What to know about the new tax bill limits in 2018

The GOP finally pushed through its tax package, and the reaction has been interesting to say the least. While some seem to love it (The Wall Street Journal said the bill is the best thing to ever happen to our economy), many others hate it. Regardless of how you feel about the bill, it is signed in now and it’s time to see how it affects you, as a homeowner, seller or buyer.
My friend Jay Vorhees at JVM Lending put together a blog detailing some main points about the GOP tax bill and how it may affect real estate. Here are the main thoughts:
1. Current homeowners will be grandfathered in and still allowed to deduct interest against $1 million of mortgage debt. In 2018, buyers will be limited to $750,000 and interest against home equity lines will not be deductible.
2. State and local tax deductions will be capped at $10,000. This will be difficult for people in California.
3. Standard deductions are doubling to $12,000 for single filers and to $24,000 for married filers, so many homeowners won’t have to deduct their interest and property taxes anymore.
4. We have no idea what exactly the bill will do for the market when all is said and done, but for now, we can expect the low-inventory, high-demand market to suffer in high-end areas down the road, while remaining neutral in the short term.
5. To fully understand the bill’s impact on you, see a CPA. Defer your commissions. And if you’re planning an out-of-state move, consider relocating to a low-tax state like Florida, Texas or Nevada.
I’d like to expand on #5 quickly – as Jay mentioned, there will be a new $10,000 cap on tax deductions starting in 2018. If you paid off your property taxes before January, you should be able to save thousands of dollars on that by avoiding the new rule for a year. And if you are planning a move out of the Bay Area to another part of California or another state, you should be consulting a realtor or a CPA to see what kind of savings you can get!

The problem with large AMC’s for lenders and clients

Our friend Jay Vorhees at JVM Lending wrote a blog recently about Apprisal Management Companies (AMC’s) that I found really interesting. Jay wrote about the mess that usually comes out of a broker-lender relationship due to appraisal issues.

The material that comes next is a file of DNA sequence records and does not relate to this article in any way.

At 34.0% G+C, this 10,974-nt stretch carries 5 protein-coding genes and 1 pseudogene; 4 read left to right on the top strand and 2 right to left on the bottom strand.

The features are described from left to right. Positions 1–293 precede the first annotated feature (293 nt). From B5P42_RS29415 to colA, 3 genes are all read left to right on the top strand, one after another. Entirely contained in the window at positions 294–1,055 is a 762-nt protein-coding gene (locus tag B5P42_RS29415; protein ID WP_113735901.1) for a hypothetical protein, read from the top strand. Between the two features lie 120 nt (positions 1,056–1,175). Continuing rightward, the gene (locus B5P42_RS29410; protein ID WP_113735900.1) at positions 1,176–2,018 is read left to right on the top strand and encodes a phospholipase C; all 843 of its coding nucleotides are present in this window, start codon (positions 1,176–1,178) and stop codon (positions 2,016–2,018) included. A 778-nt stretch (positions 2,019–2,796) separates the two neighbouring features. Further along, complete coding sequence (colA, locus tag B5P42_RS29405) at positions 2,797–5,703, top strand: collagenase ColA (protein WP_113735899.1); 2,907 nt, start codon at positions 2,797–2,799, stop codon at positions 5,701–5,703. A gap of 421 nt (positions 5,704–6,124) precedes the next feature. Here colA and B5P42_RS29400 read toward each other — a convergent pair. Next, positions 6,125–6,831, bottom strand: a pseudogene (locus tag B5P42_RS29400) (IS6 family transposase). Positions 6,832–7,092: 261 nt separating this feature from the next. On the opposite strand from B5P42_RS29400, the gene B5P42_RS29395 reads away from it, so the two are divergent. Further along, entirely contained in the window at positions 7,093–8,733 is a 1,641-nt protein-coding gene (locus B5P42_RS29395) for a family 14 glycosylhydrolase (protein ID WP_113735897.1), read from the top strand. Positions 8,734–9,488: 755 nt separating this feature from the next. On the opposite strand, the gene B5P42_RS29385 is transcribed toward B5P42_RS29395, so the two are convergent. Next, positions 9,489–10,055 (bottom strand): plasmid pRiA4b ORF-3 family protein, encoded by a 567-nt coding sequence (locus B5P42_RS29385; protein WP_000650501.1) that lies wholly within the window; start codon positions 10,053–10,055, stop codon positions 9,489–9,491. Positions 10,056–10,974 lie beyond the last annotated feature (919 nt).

Family Home, Residence, Contemporary, Property, Modern

After the mortgage melt down the laws changed that required lenders to use AMCs instead of cherry picking their appraisers directly.  This past practice created an opportunity for dishonest practices.  However, creation of AMC’s created a separate list of issues and caused the cost of appraisals to increase.  The AMC’s usually paid the appraisers too little and decreased motivation by appraisers to do a good job or they hired inexperienced appraisers because the seasoned appraisers got out of the business as their salary decreased. Initially there was no parameters in place for the appraiser you got.  Many times, I got an appraiser from Sacramento appraising a property in the Walnut Creek School District and would get a low value because the comps they pulled were parts of Walnut Creek not in the school district.  As you can imagine, this led to some huge problems

As time passed, mortgage brokers such as JVM have moved to a “mortgage banking channel” to avoid using AMC’s and now utilize their own internal AMC that is still compliant but staffed by competent, local, highly-skilled appraisers of JVM’s choosing.  The lender still can’t talk to the appraiser, but at least they have control of the quality of appraisers and know the area they are appraising.

For more information about this topic, see this Washington Post article Jay quoted in his blog. You can visit JVM Lending here.